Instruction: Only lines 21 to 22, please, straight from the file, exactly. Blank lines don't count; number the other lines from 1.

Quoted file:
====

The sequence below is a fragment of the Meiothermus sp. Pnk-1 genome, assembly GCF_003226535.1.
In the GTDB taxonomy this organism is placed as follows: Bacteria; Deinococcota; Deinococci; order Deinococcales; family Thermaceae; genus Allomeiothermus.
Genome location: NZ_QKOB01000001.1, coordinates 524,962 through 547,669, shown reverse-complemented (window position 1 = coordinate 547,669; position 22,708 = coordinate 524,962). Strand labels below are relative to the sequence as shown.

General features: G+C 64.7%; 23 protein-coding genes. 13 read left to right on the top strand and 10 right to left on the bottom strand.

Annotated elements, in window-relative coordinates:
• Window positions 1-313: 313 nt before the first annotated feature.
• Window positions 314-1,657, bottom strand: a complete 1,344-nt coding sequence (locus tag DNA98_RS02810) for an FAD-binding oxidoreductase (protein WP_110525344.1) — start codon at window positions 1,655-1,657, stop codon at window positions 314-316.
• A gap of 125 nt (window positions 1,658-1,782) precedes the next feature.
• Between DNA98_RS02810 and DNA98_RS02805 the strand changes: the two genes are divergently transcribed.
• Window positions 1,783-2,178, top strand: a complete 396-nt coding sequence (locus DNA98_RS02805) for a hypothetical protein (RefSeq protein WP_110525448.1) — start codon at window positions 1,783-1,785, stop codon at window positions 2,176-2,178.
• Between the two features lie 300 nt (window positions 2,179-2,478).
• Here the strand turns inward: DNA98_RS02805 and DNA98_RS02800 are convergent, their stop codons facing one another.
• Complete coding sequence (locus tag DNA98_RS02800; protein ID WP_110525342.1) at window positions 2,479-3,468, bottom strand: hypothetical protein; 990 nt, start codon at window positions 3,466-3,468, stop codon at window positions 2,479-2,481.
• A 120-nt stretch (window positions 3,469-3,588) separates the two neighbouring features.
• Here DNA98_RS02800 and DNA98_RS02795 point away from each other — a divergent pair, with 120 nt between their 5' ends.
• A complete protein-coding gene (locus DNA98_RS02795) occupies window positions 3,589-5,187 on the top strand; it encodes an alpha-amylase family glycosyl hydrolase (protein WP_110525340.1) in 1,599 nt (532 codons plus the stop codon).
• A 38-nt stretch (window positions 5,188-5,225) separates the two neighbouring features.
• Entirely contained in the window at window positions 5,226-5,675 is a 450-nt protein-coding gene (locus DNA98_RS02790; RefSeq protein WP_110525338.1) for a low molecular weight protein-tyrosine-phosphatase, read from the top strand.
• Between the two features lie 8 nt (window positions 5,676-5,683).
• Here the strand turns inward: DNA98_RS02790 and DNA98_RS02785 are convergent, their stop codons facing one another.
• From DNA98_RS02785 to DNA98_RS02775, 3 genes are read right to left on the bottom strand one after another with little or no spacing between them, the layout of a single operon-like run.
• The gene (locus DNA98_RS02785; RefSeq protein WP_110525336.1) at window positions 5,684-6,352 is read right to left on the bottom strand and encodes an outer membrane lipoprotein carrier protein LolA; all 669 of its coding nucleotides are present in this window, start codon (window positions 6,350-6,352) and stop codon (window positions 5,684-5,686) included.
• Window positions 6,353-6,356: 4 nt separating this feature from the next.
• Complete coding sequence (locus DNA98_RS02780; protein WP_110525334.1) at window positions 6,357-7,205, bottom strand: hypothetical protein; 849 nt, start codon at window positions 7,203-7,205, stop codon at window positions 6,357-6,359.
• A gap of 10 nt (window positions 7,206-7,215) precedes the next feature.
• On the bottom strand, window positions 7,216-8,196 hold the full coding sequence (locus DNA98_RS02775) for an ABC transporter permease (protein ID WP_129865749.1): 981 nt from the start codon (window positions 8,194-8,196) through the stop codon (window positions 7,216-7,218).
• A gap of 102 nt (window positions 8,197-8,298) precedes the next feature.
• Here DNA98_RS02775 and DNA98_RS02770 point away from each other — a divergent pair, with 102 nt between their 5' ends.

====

• From DNA98_RS02785 to DNA98_RS02775, 3 genes are read right to left on the bottom strand one after another with little or no spacing between them, the layout of a single operon-like run.
• The gene (locus DNA98_RS02785; RefSeq protein WP_110525336.1) at window positions 5,684-6,352 is read right to left on the bottom strand and encodes an outer membrane lipoprotein carrier protein LolA; all 669 of its coding nucleotides are present in this window, start codon (window positions 6,350-6,352) and stop codon (window positions 5,684-5,686) included.